When Zambian President Michael Sata died in London last week after being sick for some time, Western media (and some on Twitter) spent little time reflecting on his rule (basically a neoliberal disaster coupled with economic nationalism, out and out xenophobia towards Chinese and a massive temper). Instead, people who never write about Africa or who couldn’t locate Zambia on a map were more interested in Guy Scott, Sata’s vice president and the stand-in leader till the next presidential elections early next year. (Buzzfeed, not known for writing about acting presidents, cut and pasted his various sayings like he is Barack Obama.) What of course interested the media (especially British media; they were after all the former colonisers there) most, is that Guy Scott was white.
CNN declared “Zambia’s Guy Scott makes history as white president in sub-Saharan Africa.” In any case, as AIAC’s Neelika Jayawardane reminded Al Jazeera America readers, Scott is not the first white leader of a democratic African country. For example, Paul Berenger, a white Mauritian of French descent, served as the island’s first non-Hindu prime minister from 2003 to 2005. (For apologists of Apartheid or UDI in Rhodesia, your various racist white dictators don’t count.) Meanwhile, The UK’s Telegraph decided Scott was elected; something that came as a surprise to Zambians. Asked @MissBwalya on Twitter: ‘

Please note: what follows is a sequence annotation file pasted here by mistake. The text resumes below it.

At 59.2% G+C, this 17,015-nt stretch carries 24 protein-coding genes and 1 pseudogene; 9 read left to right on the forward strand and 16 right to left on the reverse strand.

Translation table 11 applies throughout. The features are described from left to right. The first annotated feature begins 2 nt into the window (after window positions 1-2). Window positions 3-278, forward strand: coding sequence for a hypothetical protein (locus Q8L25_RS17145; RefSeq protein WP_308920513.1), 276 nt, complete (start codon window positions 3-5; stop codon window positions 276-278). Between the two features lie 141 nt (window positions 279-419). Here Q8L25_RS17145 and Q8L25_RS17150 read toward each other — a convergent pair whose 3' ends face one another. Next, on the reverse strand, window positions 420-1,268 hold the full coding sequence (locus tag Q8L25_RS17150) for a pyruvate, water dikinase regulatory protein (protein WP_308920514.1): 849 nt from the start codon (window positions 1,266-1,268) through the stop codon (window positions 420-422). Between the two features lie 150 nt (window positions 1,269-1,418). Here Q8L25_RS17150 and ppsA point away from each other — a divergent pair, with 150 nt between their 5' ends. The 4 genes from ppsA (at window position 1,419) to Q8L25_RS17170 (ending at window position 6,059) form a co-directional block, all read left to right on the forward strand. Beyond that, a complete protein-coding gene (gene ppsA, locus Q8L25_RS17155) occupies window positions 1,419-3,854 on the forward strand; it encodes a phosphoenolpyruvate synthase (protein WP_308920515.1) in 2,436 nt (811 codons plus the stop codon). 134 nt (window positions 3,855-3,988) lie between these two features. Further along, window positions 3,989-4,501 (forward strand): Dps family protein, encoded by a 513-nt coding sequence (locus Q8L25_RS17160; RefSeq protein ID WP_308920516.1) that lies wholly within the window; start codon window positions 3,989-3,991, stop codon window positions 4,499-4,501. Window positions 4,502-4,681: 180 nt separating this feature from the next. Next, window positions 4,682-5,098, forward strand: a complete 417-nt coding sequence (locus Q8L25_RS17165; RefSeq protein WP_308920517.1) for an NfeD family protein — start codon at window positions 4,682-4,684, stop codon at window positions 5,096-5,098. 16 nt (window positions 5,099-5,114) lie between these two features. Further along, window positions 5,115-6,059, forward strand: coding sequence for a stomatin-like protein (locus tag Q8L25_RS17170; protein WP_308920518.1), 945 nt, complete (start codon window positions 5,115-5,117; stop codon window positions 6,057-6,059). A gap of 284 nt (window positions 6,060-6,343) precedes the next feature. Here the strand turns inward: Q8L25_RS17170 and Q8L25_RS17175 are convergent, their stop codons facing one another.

“I’m Africa’s First White Democratic Leader.” – Guy Scott according to the UK Telegraph. Uhm, did I miss the election? #Zambia
Even the BBC jumped on the bandwagon, with the story being the top headline simultaneously on BBC News Africa, BBC News and BBC worldwide.
South African political scientist and newspaper columnist Steven Friedman wondered on Facebook: “”I keep on reading and hearing from local and European media that acting Zambian President Guy Scott is ‘Africa’s first white President in 20 years’. Can someone help me–how many black Presidents or heads of government has Europe had in the last 20 years? In the last 500 years?”
In any case, Scott may not qualify to become President. Zambia’s constitution (changed on the behest of its first post-1990 president Frederick Chiluba) mandates that only people whose parents were born in Zambia can run for president. (Though below Aaron Leaf suggests that’s not so cut and dried.)
Guy Scott is politically interesting of course, with a mix of populist (we’re sure a lot of people chuckled at how he characterized South Africans) and some backward views (see what he thinks of gay rights, for example). And, he wasn’t even in the job a few days, when he incited a riot over firing an official of the ruling party (he was trying to get rid of a political rival.)
But we need analysis. We still trying to get together a few Zambia experts to write something on Sata’s rule (something like we did with debating the future of trade union-led political movenments in South Africa). Meanwhile we suggest reading Laura Miti’s essay on 50 years of Zambian independence (celebrated last month) and these essays by AIAC’ers Neelika Jayawardane (on Al Jazeera America) and Aaron Leaf (on Quartz) on the “Guy Scott is white and that’s important” meme. Here’s excerpts from Neelika and Aaron’s pieces.